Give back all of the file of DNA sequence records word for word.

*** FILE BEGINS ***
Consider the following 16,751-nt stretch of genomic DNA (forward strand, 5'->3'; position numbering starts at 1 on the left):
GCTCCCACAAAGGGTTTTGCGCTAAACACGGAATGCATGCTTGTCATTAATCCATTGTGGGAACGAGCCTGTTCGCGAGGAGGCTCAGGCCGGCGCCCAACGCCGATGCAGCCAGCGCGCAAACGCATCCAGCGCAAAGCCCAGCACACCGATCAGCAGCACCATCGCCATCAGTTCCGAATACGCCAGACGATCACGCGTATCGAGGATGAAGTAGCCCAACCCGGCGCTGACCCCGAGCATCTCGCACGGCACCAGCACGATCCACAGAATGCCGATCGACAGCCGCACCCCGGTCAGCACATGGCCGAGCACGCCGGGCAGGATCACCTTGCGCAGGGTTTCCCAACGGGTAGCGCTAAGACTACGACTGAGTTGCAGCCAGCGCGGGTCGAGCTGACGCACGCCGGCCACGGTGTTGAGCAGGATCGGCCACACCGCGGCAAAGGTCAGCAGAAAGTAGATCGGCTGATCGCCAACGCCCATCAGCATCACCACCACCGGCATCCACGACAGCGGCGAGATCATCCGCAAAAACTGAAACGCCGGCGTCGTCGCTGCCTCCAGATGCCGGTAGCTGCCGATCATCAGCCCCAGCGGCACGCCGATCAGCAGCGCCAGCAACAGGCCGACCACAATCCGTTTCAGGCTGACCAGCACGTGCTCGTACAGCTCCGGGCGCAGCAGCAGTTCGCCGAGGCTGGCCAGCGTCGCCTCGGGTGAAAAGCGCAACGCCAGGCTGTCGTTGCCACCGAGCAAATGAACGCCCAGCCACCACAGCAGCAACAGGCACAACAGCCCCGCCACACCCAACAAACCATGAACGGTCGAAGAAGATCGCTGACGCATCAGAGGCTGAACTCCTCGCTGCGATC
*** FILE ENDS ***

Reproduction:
Consider the following 16,751-nt stretch of genomic DNA (forward strand, 5'->3'; position numbering starts at 1 on the left):
GCTCCCACAAAGGGTTTTGCGCTAAACACGGAATGCATGCTTGTCATTAATCCATTGTGGGAACGAGCCTGTTCGCGAGGAGGCTCAGGCCGGCGCCCAACGCCGATGCAGCCAGCGCGCAAACGCATCCAGCGCAAAGCCCAGCACACCGATCAGCAGCACCATCGCCATCAGTTCCGAATACGCCAGACGATCACGCGTATCGAGGATGAAGTAGCCCAACCCGGCGCTGACCCCGAGCATCTCGCACGGCACCAGCACGATCCACAGAATGCCGATCGACAGCCGCACCCCGGTCAGCACATGGCCGAGCACGCCGGGCAGGATCACCTTGCGCAGGGTTTCCCAACGGGTAGCGCTAAGACTACGACTGAGTTGCAGCCAGCGCGGGTCGAGCTGACGCACGCCGGCCACGGTGTTGAGCAGGATCGGCCACACCGCGGCAAAGGTCAGCAGAAAGTAGATCGGCTGATCGCCAACGCCCATCAGCATCACCACCACCGGCATCCACGACAGCGGCGAGATCATCCGCAAAAACTGAAACGCCGGCGTCGTCGCTGCCTCCAGATGCCGGTAGCTGCCGATCATCAGCCCCAGCGGCACGCCGATCAGCAGCGCCAGCAACAGGCCGACCACAATCCGTTTCAGGCTGACCAGCACGTGCTCGTACAGCTCCGGGCGCAGCAGCAGTTCGCCGAGGCTGGCCAGCGTCGCCTCGGGTGAAAAGCGCAACGCCAGGCTGTCGTTGCCACCGAGCAAATGAACGCCCAGCCACCACAGCAGCAACAGGCACAACAGCCCCGCCACACCCAACAAACCATGAACGGTCGAAGAAGATCGCTGACGCATCAGAGGCTGAACTCCTCGCTGCGATC